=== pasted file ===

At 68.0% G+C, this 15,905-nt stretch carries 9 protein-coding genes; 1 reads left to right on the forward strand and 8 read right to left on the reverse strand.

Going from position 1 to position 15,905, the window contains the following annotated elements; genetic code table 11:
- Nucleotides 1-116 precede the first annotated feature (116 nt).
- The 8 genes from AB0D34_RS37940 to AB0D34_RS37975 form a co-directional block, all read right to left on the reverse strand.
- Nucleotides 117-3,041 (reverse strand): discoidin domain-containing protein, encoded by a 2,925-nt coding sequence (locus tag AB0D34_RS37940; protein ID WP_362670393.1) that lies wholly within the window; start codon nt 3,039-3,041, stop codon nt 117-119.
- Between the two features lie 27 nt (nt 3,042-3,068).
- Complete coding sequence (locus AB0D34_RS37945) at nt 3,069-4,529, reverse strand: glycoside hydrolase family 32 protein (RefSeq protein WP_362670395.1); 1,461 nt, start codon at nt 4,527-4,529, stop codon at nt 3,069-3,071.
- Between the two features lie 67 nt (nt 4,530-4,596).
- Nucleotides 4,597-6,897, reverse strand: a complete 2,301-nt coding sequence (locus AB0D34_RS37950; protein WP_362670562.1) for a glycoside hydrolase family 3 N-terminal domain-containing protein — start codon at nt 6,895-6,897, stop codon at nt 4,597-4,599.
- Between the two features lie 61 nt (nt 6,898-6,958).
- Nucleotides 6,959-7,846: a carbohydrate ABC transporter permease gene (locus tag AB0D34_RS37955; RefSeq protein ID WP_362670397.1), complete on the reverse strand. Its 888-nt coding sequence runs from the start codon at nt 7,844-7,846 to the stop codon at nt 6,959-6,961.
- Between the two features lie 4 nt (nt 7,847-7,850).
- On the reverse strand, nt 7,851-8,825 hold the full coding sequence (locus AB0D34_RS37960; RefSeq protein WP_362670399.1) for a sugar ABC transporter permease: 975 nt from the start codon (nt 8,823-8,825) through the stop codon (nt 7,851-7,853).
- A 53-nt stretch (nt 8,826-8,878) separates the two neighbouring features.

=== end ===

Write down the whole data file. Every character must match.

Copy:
At 68.0% G+C, this 15,905-nt stretch carries 9 protein-coding genes; 1 reads left to right on the forward strand and 8 read right to left on the reverse strand.

Going from position 1 to position 15,905, the window contains the following annotated elements; genetic code table 11:
- Nucleotides 1-116 precede the first annotated feature (116 nt).
- The 8 genes from AB0D34_RS37940 to AB0D34_RS37975 form a co-directional block, all read right to left on the reverse strand.
- Nucleotides 117-3,041 (reverse strand): discoidin domain-containing protein, encoded by a 2,925-nt coding sequence (locus tag AB0D34_RS37940; protein ID WP_362670393.1) that lies wholly within the window; start codon nt 3,039-3,041, stop codon nt 117-119.
- Between the two features lie 27 nt (nt 3,042-3,068).
- Complete coding sequence (locus AB0D34_RS37945) at nt 3,069-4,529, reverse strand: glycoside hydrolase family 32 protein (RefSeq protein WP_362670395.1); 1,461 nt, start codon at nt 4,527-4,529, stop codon at nt 3,069-3,071.
- Between the two features lie 67 nt (nt 4,530-4,596).
- Nucleotides 4,597-6,897, reverse strand: a complete 2,301-nt coding sequence (locus AB0D34_RS37950; protein WP_362670562.1) for a glycoside hydrolase family 3 N-terminal domain-containing protein — start codon at nt 6,895-6,897, stop codon at nt 4,597-4,599.
- Between the two features lie 61 nt (nt 6,898-6,958).
- Nucleotides 6,959-7,846: a carbohydrate ABC transporter permease gene (locus tag AB0D34_RS37955; RefSeq protein ID WP_362670397.1), complete on the reverse strand. Its 888-nt coding sequence runs from the start codon at nt 7,844-7,846 to the stop codon at nt 6,959-6,961.
- Between the two features lie 4 nt (nt 7,847-7,850).
- On the reverse strand, nt 7,851-8,825 hold the full coding sequence (locus AB0D34_RS37960; RefSeq protein WP_362670399.1) for a sugar ABC transporter permease: 975 nt from the start codon (nt 8,823-8,825) through the stop codon (nt 7,851-7,853).
- A 53-nt stretch (nt 8,826-8,878) separates the two neighbouring features.